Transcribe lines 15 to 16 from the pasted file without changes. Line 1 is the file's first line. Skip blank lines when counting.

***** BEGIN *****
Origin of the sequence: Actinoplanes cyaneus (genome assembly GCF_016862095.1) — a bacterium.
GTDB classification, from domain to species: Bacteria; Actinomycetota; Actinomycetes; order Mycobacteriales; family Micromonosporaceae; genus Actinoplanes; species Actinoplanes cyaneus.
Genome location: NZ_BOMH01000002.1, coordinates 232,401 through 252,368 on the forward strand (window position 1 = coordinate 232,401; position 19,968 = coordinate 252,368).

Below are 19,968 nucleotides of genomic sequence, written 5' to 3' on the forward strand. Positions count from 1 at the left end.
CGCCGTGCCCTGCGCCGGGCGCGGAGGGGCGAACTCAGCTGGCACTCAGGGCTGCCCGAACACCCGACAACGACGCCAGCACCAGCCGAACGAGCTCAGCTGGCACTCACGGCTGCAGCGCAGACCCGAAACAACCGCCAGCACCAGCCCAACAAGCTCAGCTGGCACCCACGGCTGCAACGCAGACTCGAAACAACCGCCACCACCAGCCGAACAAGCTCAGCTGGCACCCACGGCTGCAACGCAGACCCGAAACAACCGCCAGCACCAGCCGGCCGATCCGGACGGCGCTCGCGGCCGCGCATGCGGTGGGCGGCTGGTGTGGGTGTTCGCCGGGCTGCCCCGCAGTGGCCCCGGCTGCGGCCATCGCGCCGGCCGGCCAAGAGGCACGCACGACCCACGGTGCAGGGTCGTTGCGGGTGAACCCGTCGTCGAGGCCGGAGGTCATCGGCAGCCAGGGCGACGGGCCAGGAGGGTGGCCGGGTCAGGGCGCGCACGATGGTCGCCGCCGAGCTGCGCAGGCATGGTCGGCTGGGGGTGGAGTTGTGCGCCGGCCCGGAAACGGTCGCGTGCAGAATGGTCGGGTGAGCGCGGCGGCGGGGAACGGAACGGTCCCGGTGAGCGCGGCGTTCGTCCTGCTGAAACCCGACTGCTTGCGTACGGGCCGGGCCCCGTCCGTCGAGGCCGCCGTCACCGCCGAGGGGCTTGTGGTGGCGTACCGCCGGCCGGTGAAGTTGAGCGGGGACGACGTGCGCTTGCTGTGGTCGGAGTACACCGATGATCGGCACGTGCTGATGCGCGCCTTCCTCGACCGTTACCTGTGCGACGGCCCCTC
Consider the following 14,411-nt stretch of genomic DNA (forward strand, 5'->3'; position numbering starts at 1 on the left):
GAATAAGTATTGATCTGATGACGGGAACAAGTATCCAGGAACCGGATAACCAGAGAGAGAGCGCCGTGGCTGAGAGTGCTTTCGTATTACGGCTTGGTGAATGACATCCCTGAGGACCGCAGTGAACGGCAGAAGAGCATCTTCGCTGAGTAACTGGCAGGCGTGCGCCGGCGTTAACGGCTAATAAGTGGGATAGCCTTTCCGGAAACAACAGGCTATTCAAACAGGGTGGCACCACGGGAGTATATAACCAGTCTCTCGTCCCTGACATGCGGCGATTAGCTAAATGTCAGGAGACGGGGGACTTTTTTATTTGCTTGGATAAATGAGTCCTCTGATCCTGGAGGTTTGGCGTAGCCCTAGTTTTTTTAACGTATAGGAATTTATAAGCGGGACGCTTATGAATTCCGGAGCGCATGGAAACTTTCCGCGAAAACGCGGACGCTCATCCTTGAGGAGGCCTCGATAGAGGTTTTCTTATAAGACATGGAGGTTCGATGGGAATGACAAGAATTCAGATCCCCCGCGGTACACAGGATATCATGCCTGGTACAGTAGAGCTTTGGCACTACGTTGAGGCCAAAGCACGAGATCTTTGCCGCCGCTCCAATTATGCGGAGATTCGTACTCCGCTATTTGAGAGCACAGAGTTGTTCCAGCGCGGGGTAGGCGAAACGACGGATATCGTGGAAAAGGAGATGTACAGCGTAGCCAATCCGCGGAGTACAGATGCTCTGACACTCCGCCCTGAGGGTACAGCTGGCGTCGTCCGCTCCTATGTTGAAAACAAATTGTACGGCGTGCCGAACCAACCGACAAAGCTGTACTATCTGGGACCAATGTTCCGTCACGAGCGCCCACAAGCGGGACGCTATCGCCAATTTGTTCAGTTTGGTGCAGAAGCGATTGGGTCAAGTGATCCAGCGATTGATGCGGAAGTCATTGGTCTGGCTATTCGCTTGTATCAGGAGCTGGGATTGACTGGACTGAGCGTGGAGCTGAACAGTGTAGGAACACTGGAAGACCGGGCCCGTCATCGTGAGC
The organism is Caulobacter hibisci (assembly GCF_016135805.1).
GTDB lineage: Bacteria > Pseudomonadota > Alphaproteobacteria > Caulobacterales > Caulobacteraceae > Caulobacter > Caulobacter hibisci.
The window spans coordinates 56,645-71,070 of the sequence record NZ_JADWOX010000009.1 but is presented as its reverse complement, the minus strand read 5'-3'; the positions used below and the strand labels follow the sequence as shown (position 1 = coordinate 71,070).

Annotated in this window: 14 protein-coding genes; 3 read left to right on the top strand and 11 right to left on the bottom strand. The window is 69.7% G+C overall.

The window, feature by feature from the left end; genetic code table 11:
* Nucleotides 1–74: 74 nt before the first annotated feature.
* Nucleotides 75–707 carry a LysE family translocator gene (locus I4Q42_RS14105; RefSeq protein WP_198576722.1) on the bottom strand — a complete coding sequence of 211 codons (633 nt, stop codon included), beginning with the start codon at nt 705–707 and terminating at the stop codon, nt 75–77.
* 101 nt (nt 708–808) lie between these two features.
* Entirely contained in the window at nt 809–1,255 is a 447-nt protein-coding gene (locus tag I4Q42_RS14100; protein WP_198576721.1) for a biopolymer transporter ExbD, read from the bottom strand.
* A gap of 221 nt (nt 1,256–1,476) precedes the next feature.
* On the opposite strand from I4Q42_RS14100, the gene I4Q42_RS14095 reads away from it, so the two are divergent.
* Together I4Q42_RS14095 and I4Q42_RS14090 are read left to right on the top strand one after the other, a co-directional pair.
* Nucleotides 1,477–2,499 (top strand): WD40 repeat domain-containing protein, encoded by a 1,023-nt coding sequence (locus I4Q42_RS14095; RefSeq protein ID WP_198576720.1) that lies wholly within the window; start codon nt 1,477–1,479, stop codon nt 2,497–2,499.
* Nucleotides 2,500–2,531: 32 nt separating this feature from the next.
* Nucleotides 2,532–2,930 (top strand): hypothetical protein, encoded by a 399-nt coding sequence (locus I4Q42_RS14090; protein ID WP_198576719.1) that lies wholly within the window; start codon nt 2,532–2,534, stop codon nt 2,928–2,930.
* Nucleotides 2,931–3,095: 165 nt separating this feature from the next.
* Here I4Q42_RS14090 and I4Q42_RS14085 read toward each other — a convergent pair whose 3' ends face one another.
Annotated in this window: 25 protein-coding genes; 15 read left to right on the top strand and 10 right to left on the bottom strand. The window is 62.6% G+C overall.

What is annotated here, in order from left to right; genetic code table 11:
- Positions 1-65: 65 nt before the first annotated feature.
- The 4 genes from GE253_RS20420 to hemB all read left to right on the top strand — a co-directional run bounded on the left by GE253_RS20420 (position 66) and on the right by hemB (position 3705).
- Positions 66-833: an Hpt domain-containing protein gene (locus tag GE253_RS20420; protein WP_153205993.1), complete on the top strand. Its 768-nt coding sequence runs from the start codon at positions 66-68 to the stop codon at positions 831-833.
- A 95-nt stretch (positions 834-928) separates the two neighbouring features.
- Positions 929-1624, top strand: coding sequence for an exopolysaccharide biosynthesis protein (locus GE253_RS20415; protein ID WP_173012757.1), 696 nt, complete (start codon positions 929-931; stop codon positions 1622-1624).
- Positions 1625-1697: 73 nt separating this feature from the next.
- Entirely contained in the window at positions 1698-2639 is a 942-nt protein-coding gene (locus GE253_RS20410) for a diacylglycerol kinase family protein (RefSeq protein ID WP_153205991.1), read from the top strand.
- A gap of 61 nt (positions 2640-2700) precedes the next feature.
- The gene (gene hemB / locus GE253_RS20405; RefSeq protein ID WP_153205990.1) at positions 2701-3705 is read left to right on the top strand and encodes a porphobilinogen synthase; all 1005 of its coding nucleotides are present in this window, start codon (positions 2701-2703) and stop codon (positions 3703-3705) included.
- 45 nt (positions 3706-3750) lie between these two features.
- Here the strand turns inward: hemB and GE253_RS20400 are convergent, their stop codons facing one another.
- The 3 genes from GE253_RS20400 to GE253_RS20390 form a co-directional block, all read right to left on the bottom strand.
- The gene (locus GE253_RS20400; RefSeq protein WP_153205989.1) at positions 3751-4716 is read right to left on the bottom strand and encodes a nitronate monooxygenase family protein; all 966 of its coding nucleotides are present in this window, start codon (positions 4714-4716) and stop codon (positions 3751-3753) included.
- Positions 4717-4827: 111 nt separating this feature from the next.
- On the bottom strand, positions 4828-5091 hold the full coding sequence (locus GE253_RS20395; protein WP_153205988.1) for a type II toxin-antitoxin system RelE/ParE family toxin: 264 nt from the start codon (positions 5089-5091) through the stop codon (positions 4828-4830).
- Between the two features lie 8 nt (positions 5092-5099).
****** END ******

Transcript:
* 101 nt (nt 708–808) lie between these two features.
* Entirely contained in the window at nt 809–1,255 is a 447-nt protein-coding gene (locus tag I4Q42_RS14100; protein WP_198576721.1) for a biopolymer transporter ExbD, read from the bottom strand.